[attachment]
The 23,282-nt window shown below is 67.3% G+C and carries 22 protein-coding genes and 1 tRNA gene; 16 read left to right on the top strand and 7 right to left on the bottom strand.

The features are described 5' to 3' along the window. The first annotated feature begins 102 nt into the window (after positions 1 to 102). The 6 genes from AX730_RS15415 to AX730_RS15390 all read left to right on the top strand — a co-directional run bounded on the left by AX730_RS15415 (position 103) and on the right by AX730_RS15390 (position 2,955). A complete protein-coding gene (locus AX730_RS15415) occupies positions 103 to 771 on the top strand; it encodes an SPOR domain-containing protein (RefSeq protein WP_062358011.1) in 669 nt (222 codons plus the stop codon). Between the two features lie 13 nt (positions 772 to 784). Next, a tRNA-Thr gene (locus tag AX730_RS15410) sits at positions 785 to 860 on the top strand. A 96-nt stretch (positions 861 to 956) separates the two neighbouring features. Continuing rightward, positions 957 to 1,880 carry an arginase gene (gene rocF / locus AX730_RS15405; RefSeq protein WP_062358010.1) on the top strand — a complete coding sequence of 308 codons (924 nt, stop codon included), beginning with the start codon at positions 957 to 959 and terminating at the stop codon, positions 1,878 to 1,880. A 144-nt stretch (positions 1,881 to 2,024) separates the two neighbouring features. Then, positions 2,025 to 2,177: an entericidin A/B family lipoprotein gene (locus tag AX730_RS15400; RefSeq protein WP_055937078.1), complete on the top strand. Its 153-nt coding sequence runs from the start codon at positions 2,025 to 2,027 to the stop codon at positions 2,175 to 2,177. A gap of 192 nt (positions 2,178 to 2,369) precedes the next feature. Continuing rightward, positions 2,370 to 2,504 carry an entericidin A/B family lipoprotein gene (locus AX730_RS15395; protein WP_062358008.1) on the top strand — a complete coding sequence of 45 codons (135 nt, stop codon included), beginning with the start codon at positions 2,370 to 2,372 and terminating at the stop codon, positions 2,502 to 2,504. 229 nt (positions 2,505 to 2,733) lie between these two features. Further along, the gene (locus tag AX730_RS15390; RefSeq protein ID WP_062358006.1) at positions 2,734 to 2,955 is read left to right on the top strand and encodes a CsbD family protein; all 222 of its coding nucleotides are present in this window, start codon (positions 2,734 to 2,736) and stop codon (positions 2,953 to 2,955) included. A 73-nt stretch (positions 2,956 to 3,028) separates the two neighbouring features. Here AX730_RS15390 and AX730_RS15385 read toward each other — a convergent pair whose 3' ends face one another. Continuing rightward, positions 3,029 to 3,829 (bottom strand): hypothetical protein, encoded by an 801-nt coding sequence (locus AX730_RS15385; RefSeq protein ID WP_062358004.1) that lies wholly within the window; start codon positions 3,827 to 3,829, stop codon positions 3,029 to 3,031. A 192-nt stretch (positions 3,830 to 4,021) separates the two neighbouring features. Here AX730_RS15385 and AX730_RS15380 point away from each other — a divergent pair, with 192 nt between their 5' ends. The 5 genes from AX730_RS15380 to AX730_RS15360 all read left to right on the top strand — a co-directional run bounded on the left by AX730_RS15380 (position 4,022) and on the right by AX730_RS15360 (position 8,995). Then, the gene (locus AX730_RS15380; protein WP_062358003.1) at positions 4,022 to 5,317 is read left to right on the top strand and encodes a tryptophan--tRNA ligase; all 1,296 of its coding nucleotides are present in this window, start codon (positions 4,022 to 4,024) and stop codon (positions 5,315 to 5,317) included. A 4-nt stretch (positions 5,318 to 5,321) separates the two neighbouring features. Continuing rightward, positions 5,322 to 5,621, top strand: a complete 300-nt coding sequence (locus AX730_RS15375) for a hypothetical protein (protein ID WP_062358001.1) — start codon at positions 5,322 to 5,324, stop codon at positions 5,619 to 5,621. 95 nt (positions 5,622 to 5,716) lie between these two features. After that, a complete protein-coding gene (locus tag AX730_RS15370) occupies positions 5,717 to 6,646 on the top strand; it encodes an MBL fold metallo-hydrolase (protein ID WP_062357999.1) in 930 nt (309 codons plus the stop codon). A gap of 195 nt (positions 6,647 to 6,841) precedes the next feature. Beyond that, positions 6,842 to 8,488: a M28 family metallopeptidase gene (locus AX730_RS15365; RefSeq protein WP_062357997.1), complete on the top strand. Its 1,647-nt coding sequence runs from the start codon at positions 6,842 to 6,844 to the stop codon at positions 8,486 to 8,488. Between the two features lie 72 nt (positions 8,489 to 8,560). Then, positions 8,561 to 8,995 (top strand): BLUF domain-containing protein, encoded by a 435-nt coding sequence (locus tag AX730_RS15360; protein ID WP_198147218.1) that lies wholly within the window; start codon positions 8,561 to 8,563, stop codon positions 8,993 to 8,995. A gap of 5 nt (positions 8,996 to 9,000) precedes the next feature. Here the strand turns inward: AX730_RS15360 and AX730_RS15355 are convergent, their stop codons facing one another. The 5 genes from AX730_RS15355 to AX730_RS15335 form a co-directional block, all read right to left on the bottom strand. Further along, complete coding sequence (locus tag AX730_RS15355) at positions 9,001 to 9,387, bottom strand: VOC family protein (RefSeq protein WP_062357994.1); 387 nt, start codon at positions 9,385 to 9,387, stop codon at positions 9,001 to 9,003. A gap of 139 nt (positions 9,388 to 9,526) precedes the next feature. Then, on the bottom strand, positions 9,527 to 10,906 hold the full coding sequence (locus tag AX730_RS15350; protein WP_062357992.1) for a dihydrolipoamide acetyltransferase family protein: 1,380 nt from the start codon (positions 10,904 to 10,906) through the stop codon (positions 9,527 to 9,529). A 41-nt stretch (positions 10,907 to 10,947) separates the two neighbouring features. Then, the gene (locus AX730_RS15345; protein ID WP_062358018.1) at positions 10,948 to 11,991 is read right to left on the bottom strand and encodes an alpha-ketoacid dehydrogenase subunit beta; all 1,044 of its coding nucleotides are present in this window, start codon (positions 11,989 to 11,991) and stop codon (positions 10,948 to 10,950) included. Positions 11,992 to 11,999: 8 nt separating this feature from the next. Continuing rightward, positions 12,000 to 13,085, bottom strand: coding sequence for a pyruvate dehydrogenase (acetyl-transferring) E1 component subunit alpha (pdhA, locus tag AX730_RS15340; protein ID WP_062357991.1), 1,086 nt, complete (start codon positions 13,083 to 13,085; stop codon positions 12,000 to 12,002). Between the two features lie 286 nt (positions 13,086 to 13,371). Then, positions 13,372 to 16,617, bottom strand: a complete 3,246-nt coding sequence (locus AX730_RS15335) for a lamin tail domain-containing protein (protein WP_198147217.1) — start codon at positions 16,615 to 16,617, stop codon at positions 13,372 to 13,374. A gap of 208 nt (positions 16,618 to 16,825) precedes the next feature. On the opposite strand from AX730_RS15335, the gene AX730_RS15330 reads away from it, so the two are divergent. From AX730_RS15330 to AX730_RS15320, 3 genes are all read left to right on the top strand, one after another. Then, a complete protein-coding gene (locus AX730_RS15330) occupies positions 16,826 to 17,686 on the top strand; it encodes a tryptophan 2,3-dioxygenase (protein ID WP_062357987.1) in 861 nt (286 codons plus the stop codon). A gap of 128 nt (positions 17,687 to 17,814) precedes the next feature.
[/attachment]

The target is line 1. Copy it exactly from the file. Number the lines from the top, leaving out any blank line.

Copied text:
The 23,282-nt window shown below is 67.3% G+C and carries 22 protein-coding genes and 1 tRNA gene; 16 read left to right on the top strand and 7 right to left on the bottom strand.